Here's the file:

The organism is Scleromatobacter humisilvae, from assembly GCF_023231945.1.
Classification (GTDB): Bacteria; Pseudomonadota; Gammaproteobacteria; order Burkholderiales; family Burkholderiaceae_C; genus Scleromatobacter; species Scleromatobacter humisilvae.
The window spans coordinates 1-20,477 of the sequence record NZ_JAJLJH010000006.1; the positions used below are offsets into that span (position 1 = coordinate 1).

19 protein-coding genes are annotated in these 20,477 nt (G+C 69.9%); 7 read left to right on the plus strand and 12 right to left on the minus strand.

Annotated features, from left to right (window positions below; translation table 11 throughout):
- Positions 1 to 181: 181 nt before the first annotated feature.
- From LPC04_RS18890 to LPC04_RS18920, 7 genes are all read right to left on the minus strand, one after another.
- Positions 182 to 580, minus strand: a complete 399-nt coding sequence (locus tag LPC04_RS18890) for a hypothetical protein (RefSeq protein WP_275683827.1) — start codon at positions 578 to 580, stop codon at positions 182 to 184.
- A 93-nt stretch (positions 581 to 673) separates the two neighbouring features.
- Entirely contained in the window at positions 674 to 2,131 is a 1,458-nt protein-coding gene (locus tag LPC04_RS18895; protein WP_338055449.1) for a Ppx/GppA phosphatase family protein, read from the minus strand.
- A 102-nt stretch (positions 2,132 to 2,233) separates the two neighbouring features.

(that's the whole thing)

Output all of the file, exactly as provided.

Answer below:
The organism is Scleromatobacter humisilvae, from assembly GCF_023231945.1.
Classification (GTDB): Bacteria; Pseudomonadota; Gammaproteobacteria; order Burkholderiales; family Burkholderiaceae_C; genus Scleromatobacter; species Scleromatobacter humisilvae.
The window spans coordinates 1-20,477 of the sequence record NZ_JAJLJH010000006.1; the positions used below are offsets into that span (position 1 = coordinate 1).

19 protein-coding genes are annotated in these 20,477 nt (G+C 69.9%); 7 read left to right on the plus strand and 12 right to left on the minus strand.

Annotated features, from left to right (window positions below; translation table 11 throughout):
- Positions 1 to 181: 181 nt before the first annotated feature.
- From LPC04_RS18890 to LPC04_RS18920, 7 genes are all read right to left on the minus strand, one after another.
- Positions 182 to 580, minus strand: a complete 399-nt coding sequence (locus tag LPC04_RS18890) for a hypothetical protein (RefSeq protein WP_275683827.1) — start codon at positions 578 to 580, stop codon at positions 182 to 184.
- A 93-nt stretch (positions 581 to 673) separates the two neighbouring features.
- Entirely contained in the window at positions 674 to 2,131 is a 1,458-nt protein-coding gene (locus tag LPC04_RS18895; protein WP_338055449.1) for a Ppx/GppA phosphatase family protein, read from the minus strand.
- A 102-nt stretch (positions 2,132 to 2,233) separates the two neighbouring features.